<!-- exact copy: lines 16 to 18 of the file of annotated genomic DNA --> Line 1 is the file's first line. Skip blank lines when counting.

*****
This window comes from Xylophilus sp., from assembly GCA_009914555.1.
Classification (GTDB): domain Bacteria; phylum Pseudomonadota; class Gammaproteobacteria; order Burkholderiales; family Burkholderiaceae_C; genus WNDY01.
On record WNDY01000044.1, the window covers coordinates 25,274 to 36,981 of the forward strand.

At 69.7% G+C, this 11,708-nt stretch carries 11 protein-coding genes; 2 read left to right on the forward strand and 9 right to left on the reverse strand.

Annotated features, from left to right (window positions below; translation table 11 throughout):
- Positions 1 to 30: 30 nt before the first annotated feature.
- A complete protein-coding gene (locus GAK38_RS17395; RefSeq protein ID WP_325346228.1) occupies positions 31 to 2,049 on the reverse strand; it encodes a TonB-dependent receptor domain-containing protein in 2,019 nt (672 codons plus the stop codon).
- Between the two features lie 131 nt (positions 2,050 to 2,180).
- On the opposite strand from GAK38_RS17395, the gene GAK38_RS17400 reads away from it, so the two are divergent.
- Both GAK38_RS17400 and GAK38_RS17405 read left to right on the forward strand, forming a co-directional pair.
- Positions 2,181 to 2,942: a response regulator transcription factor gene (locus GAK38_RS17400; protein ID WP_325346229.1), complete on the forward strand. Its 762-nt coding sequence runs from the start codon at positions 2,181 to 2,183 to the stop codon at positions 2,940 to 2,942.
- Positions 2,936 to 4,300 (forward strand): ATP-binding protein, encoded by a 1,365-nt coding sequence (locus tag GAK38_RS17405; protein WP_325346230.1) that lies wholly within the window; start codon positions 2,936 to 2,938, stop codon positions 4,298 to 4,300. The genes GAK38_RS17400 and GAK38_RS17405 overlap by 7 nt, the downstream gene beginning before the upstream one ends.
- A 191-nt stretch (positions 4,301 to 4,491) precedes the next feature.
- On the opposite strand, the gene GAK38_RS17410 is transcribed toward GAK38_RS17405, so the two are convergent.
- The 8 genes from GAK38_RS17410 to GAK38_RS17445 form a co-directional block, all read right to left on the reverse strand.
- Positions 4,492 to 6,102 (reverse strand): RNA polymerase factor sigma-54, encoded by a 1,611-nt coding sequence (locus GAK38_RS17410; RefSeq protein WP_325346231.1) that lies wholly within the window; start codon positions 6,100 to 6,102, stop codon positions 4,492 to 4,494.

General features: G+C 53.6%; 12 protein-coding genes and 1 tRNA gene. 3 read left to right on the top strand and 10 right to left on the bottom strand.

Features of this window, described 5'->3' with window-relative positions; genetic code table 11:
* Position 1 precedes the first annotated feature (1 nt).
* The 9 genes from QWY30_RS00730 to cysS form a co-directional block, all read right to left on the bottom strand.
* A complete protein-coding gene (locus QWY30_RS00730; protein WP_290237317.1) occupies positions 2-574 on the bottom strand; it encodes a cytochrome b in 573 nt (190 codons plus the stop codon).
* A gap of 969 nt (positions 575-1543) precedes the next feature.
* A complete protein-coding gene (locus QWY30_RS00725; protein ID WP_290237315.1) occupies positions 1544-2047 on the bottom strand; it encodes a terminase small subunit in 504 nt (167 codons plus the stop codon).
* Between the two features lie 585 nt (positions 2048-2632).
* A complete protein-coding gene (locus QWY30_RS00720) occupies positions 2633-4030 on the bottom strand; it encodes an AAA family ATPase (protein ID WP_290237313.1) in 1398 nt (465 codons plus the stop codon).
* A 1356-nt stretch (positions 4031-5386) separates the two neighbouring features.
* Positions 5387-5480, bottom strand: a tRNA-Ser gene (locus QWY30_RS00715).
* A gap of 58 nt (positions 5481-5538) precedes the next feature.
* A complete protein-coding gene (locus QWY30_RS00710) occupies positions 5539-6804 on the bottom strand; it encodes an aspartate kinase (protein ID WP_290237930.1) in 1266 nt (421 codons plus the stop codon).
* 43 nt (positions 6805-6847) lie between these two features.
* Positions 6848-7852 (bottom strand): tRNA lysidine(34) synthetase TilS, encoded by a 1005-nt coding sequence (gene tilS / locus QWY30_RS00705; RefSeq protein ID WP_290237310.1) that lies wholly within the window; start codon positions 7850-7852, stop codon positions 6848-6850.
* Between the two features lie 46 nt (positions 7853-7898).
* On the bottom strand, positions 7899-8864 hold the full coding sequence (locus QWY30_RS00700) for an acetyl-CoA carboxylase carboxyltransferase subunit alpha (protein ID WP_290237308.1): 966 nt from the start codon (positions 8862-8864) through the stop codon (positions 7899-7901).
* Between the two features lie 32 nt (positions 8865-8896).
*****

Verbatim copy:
- Positions 4,492 to 6,102 (reverse strand): RNA polymerase factor sigma-54, encoded by a 1,611-nt coding sequence (locus GAK38_RS17410; RefSeq protein WP_325346231.1) that lies wholly within the window; start codon positions 6,100 to 6,102, stop codon positions 4,492 to 4,494.

General features: G+C 53.6%; 12 protein-coding genes and 1 tRNA gene. 3 read left to right on the top strand and 10 right to left on the bottom strand.

Features of this window, described 5'->3' with window-relative positions; genetic code table 11: